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Failed Encounters or the Challenges of Rendering Gender a Matter of Concern

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Illdisciplined Gender

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This chapter argues that gender both as embodied performance and as a subject matter participates in (dis)enabling much needed contact zones between the physical sciences, science studies and gender studies, albeit in ways that often go unnoticed. Here I take scientists’ propensity to object to, or cast as irrelevant, particular gender performances as a resource to rethink how we might present asymmetrical gender relations in science in ways that incite concern and responsibility. Taking the example of a research presentation, I re-examine how my embodied collaboration with graphs, voices and theory geared to render gender a tangible matter of fact was in part achieved by bracketing the practices and technologies of particular research strategies, casting gender as a social construct rather than a socio-natural hybrid and enacting a mode of critique rather than foregrounding multiple ontologies. I argue that a lack of concern and responsibility is better engaged by making the entanglements, practicalities and tensions of gender and accountability explicit.

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  1. 1.

    Teaching encounters at departments of physics included the course Physics and Gender ( and the International Summer School: Diversity in the Cultures of Physics ( Research encounters included the two international symposia: Interferometric Investigations of Physical Knowledges and Gender in the Making (2011) and Materialities and (Dis)embodiments of Naturecultures (2012) that we co-organised at the Centre for Gender Research as well as individual research projects by the group members. On this basis an interdisciplinary reader develops the notion of interference to bring into conversation heretofore dispersed texts that explore the situated interactions of gender and physics in the making. Here the physical phenomena of propagation, diffraction, resonance and refraction are used to conceptualise the histories, epistemologies, cultures and knowledge transfers of physics and gender.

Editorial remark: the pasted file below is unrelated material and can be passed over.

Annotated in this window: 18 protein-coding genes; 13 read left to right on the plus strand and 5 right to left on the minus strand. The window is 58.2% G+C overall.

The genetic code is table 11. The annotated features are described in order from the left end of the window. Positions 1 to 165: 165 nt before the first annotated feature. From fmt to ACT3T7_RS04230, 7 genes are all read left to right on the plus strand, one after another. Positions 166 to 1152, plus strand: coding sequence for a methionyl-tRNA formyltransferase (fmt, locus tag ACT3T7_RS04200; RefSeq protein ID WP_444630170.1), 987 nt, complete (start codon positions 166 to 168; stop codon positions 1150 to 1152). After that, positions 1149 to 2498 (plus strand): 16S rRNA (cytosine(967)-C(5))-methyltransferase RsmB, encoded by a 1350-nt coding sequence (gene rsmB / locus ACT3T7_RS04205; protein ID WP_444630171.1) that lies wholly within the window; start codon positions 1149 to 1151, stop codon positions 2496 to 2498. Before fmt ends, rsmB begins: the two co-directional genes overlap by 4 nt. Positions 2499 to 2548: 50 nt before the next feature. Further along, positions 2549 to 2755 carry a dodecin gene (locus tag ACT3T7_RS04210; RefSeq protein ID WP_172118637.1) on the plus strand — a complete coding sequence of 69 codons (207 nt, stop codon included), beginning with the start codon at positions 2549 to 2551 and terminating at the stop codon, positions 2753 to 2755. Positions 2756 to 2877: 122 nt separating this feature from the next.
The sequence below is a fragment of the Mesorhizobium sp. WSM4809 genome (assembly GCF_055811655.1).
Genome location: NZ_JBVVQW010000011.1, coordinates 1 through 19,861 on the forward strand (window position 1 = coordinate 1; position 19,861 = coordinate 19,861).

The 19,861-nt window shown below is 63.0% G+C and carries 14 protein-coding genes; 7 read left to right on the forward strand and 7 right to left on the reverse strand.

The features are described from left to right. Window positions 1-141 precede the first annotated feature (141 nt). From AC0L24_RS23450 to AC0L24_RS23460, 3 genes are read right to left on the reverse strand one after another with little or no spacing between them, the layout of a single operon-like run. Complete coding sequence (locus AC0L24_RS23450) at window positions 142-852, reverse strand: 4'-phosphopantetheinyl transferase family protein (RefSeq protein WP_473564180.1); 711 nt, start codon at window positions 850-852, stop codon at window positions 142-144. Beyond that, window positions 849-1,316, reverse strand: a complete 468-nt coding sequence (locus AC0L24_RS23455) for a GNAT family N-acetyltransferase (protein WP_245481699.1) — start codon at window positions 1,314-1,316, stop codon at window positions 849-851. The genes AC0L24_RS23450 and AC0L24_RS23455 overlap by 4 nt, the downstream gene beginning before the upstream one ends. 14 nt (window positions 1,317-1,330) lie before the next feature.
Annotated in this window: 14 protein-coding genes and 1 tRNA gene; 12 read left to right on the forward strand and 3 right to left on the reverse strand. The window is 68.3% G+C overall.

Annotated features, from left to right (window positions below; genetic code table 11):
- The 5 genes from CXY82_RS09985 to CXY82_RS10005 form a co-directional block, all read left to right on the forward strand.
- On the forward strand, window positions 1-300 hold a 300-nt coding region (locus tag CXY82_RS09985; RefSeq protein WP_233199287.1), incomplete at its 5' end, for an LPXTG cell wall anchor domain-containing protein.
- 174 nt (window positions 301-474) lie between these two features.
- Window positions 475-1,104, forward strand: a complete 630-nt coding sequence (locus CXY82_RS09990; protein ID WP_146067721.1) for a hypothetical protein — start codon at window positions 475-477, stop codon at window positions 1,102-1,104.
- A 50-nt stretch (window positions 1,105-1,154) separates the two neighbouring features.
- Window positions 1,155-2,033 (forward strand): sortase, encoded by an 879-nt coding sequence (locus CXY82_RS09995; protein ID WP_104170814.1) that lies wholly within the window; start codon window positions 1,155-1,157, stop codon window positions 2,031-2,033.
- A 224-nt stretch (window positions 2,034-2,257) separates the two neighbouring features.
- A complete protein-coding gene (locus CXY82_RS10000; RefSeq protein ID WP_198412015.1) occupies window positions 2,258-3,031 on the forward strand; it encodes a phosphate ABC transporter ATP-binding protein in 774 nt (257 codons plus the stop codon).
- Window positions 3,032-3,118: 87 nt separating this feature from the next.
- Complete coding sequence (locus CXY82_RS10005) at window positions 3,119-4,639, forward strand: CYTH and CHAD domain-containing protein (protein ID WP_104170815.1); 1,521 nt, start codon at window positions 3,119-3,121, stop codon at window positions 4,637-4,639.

2. 2.

    The research that we reported on had been conducted as part of the project ‘Knowledge, Institutions and Gender: An East-West Comparative Study’ (KNOWING) that explored epistemic contexts and cultures in the natural and social sciences in five European countries. For more information, see

  3. 3.

    As Law has argued referring to Haraway’s notion of interference, ‘some things are endlessly produced and are very real. Others are not. Interference takes the form of enacting realities, tropes in speech and action, that will make a difference in the configurations of the real’ (Law 2004a: 4).

  4. 4.

    A disaggregation of Eurostat data by countries shows that the percentage of women in grade A positions continues to be highest in countries and sectors where wages, resources and prestige are lowest. In 2010 these were the higher education sectors in Romania, Latvia and Croatia.


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I would like to thank the members of the GenPhys group for their interest and encouragement to revisit this material and the two anonymous reviewers for helpful comments. Part of the empirical material has been previously discussed in a Czech publication on boundary contestations in Socialní studia (2012/2013).

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Correspondence to Dagmar Lorenz-Meyer .

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Lorenz-Meyer, D. (2016). Failed Encounters or the Challenges of Rendering Gender a Matter of Concern. In: Bull, J., Fahlgren, M. (eds) Illdisciplined Gender. Crossroads of Knowledge. Springer, Cham.

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  • Print ISBN: 978-3-319-15271-4

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